ST. PETERSBURG — An accreditation committee this week visited the University of South Florida St. Petersburg to check for progress in two areas that landed the school on probation last year.
Administrators won't know whether USF St. Petersburg gets off probation until the end of June.
But they said Thursday that the committee from the Commission on Colleges of the Southern Association of Colleges and Schools seemed pleased.
The commission itself cannot speculate the visit, said Tom Benberg, vice president of the Commission on Colleges. But he said the university would get a chance to comment on any action recommended.
In June, the commission concluded that USF St. Petersburg met 87 of 89 standards for accreditation. But it fell short in:
• Tracking student success after graduation through measures like job placement and scores on certification exams. To address this standard, the university has surveyed students, graduates and employers.
• Assessing the performance of students in "general education" courses. Can they write an essay? Use math to solve problems? Understand the scientific method? Analyze how factors like race, age and class influence social interaction?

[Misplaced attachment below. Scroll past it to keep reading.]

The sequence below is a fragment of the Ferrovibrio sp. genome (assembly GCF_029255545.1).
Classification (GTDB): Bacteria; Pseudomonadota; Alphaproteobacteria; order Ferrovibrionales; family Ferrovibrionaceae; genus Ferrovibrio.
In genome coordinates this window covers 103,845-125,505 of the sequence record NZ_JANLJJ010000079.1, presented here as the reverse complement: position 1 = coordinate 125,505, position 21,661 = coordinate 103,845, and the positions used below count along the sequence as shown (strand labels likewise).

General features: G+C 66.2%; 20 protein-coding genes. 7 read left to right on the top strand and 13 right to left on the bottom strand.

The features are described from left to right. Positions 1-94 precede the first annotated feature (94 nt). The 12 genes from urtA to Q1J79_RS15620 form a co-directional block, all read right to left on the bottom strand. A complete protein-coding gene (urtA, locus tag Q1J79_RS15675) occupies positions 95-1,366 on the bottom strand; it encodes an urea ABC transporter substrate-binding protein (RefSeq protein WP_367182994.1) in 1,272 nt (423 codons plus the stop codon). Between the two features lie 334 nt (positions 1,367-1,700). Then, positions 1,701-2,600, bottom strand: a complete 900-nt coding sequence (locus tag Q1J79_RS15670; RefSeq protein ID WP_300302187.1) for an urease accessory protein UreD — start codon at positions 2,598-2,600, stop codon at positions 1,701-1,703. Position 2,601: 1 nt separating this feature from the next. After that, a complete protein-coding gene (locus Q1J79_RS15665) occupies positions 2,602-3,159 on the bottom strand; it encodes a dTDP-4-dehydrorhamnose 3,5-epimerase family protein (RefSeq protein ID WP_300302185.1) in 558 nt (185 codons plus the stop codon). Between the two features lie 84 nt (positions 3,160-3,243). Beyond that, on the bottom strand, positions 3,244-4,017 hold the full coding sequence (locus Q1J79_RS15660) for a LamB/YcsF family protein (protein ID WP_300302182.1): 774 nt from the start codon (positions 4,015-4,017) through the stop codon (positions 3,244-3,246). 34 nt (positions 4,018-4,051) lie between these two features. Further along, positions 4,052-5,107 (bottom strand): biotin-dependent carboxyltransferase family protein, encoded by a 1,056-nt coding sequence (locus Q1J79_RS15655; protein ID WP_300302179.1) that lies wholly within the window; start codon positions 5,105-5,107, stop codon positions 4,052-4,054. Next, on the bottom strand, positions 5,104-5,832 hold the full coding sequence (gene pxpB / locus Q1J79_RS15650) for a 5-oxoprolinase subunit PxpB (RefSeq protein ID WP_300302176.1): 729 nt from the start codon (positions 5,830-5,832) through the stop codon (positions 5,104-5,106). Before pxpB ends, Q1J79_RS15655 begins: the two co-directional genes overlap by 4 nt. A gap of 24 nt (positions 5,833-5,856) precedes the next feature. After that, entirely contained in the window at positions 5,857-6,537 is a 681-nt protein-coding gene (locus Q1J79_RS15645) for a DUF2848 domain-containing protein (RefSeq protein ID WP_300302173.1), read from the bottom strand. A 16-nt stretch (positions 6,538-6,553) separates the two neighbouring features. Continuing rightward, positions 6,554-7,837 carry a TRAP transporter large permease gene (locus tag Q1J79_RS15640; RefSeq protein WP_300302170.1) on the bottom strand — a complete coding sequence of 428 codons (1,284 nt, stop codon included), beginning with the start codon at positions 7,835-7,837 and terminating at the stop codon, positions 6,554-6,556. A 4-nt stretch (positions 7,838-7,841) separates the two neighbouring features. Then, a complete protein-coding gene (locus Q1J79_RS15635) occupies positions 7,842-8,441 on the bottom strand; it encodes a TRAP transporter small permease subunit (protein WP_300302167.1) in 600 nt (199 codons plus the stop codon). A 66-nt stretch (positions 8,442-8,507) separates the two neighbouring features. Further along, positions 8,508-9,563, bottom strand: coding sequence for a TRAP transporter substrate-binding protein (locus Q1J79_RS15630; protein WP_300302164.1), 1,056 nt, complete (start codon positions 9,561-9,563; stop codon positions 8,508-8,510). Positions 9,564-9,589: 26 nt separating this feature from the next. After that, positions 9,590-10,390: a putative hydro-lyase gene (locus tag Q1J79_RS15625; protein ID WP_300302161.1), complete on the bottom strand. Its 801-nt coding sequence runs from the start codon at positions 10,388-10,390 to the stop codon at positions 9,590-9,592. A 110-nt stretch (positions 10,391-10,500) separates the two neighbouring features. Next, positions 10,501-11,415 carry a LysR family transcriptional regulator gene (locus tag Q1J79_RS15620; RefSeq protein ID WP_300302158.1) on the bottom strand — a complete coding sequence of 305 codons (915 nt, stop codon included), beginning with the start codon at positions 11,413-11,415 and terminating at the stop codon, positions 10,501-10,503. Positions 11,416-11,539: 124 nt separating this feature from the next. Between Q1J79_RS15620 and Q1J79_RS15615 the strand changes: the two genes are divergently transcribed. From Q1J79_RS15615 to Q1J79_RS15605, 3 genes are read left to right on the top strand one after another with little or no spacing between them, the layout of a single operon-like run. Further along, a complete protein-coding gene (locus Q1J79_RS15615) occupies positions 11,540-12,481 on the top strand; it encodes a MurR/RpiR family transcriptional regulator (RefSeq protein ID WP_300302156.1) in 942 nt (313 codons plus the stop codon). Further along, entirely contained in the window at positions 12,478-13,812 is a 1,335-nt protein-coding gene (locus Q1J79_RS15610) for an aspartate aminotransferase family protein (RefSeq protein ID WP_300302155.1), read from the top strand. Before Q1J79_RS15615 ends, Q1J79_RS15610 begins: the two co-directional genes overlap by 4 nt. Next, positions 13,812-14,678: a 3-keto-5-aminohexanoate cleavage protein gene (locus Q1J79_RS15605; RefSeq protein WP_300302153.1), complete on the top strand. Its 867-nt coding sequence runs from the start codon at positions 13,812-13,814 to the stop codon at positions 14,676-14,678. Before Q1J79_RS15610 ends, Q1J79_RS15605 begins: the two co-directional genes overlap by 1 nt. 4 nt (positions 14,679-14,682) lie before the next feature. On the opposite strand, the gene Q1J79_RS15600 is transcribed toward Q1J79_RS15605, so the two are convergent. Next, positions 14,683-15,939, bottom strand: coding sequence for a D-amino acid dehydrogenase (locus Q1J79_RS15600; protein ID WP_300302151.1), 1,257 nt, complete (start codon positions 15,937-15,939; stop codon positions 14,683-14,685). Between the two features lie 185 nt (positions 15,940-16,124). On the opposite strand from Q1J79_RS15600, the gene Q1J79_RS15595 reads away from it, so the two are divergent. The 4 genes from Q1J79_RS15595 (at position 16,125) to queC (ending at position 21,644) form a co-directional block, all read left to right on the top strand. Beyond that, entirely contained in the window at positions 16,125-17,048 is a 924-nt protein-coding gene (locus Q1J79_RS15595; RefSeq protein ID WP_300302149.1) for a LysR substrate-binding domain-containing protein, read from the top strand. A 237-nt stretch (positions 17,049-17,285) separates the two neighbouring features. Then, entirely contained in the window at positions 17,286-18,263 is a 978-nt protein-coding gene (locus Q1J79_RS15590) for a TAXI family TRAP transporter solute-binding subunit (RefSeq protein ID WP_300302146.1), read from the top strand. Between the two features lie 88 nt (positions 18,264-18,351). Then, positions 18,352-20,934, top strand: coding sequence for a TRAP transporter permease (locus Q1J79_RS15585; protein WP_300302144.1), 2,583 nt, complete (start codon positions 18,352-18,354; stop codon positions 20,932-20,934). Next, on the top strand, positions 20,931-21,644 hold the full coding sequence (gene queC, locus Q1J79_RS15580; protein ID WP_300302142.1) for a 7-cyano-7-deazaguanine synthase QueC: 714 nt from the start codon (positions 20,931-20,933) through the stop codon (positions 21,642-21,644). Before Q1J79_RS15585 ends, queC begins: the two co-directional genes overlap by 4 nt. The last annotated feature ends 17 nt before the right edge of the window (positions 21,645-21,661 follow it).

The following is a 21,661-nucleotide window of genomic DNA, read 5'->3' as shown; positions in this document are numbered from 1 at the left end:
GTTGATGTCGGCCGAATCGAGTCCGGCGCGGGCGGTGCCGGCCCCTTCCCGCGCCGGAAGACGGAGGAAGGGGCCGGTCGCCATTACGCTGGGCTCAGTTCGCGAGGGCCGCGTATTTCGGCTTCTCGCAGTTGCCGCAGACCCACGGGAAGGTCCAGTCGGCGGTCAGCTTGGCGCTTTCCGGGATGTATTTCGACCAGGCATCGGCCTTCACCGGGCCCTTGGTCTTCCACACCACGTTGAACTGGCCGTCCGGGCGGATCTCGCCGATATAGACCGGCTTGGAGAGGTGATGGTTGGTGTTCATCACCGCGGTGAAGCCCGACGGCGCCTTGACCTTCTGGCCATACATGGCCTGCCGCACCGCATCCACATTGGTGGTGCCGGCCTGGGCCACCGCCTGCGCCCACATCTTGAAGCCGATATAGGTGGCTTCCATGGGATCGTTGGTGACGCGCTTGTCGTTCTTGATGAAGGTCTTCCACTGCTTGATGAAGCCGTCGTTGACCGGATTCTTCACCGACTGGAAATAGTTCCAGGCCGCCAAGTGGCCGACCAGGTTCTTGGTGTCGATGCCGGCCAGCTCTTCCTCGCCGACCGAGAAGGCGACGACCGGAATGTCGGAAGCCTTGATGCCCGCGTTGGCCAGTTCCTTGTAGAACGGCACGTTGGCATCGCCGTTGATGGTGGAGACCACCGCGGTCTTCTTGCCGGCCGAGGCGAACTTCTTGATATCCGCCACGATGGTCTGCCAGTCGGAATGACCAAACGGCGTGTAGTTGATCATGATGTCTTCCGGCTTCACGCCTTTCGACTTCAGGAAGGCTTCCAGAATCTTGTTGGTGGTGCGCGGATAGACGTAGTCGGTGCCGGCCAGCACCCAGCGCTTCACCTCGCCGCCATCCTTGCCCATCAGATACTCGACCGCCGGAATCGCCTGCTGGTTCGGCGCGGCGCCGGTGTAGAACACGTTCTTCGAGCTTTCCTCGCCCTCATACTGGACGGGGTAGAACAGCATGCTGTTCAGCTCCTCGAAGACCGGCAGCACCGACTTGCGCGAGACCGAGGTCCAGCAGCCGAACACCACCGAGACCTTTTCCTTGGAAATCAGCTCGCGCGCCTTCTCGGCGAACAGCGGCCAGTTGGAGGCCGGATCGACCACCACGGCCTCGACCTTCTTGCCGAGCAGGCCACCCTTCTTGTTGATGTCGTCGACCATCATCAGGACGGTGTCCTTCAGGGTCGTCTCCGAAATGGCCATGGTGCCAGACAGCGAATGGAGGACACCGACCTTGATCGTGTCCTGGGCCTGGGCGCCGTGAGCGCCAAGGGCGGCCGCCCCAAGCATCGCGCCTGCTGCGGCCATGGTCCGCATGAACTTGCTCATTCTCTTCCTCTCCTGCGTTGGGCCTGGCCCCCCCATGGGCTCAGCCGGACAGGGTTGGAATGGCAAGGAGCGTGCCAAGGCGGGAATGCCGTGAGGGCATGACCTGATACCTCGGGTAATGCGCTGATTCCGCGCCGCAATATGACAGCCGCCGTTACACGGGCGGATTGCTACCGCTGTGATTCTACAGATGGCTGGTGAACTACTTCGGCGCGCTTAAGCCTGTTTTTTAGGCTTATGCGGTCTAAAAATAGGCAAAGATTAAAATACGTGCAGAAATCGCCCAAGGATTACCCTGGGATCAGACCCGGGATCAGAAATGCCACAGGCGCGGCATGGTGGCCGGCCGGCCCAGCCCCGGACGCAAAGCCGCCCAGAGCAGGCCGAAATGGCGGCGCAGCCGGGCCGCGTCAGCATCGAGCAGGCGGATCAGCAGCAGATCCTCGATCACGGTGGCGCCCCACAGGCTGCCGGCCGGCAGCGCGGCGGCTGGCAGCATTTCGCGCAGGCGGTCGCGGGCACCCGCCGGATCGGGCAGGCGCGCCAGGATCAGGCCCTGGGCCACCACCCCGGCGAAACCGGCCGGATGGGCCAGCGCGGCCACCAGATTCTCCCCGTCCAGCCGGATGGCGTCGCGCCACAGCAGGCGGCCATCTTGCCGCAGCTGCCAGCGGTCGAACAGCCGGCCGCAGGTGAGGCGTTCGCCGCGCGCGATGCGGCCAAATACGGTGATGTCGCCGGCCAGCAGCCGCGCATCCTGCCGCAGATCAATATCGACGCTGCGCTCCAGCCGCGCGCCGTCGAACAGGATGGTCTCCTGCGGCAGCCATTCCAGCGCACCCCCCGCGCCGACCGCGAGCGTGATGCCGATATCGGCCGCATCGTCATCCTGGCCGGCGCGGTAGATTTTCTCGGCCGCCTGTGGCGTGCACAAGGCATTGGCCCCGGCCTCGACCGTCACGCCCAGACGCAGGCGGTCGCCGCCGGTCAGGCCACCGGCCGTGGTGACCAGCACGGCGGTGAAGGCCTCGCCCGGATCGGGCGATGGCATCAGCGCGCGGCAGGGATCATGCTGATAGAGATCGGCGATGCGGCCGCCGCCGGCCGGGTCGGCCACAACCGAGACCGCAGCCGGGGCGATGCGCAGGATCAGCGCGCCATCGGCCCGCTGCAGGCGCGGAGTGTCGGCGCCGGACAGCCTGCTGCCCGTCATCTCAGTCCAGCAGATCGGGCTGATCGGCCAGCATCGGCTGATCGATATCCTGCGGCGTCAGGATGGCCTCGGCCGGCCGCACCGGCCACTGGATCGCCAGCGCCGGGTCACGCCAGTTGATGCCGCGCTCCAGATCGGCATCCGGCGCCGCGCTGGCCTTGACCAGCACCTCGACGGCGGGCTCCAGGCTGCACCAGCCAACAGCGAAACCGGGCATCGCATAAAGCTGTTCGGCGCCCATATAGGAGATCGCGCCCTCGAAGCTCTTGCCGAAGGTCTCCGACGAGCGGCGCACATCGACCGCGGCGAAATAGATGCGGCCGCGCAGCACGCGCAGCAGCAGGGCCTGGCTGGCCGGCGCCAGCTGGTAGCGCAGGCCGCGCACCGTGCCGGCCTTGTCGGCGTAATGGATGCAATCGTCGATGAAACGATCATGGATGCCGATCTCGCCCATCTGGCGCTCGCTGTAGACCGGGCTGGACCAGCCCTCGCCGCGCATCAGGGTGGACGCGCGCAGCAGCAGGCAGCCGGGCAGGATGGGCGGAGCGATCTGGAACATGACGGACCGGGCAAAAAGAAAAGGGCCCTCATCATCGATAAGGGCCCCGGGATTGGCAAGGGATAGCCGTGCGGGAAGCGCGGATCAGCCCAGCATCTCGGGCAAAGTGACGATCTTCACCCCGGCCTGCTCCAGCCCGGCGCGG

Universities can live or die by their accreditation. Without it, students are not eligible for financial aid, recruitment suffers and the diploma loses its value.
The one-year probation was handed down two years after the accrediting organization awarded USF St. Petersburg separate accreditation from USF in Tampa. USF St. Petersburg has about 5,600 students and 145 faculty members.
Before the probation was announced, when the agency asked for student performance measures, it was told the university was in the process of becoming a standalone institution and was developing its own curriculum, or appointing committees, said Margaret Sullivan, the university's interim regional chancellor.
What the agency wanted was two years of data, said Sullivan.
"Much of it was there," said Sullivan, who worked for the agency for nearly a decade and has helped more than 200 universities with their accreditation. "It had just not been put in an organized format, and it was not being reported as such."
Now the university has done that. A faculty task force also has done a thorough self-examination of how students are taught, what they should be expected to know and how their performance should be measured.